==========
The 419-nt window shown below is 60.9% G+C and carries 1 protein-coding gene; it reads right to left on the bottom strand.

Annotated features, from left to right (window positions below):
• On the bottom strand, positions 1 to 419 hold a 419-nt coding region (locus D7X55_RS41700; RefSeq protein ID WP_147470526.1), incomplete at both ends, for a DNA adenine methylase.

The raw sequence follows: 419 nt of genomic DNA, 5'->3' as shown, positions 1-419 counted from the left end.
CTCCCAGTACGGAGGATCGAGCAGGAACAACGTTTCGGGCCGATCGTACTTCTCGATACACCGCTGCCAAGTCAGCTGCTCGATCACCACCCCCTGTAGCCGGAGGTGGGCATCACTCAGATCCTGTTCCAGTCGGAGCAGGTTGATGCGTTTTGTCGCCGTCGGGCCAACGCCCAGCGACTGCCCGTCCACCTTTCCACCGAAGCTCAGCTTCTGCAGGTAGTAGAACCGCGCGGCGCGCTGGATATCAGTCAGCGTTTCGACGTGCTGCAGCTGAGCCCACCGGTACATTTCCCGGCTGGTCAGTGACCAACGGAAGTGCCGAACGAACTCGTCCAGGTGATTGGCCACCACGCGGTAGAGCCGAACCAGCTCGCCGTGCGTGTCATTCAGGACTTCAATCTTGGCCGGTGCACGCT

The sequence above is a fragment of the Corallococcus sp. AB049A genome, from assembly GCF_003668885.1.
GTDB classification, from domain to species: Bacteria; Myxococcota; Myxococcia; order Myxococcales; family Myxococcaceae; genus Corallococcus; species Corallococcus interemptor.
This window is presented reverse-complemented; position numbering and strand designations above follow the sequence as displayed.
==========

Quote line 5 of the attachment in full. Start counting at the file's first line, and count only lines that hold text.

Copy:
CTCCCAGTACGGAGGATCGAGCAGGAACAACGTTTCGGGCCGATCGTACTTCTCGATACACCGCTGCCAAGTCAGCTGCTCGATCACCACCCCCTGTAGCCGGAGGTGGGCATCACTCAGATCCTGTTCCAGTCGGAGCAGGTTGATGCGTTTTGTCGCCGTCGGGCCAACGCCCAGCGACTGCCCGTCCACCTTTCCACCGAAGCTCAGCTTCTGCAGGTAGTAGAACCGCGCGGCGCGCTGGATATCAGTCAGCGTTTCGACGTGCTGCAGCTGAGCCCACCGGTACATTTCCCGGCTGGTCAGTGACCAACGGAAGTGCCGAACGAACTCGTCCAGGTGATTGGCCACCACGCGGTAGAGCCGAACCAGCTCGCCGTGCGTGTCATTCAGGACTTCAATCTTGGCCGGTGCACGCT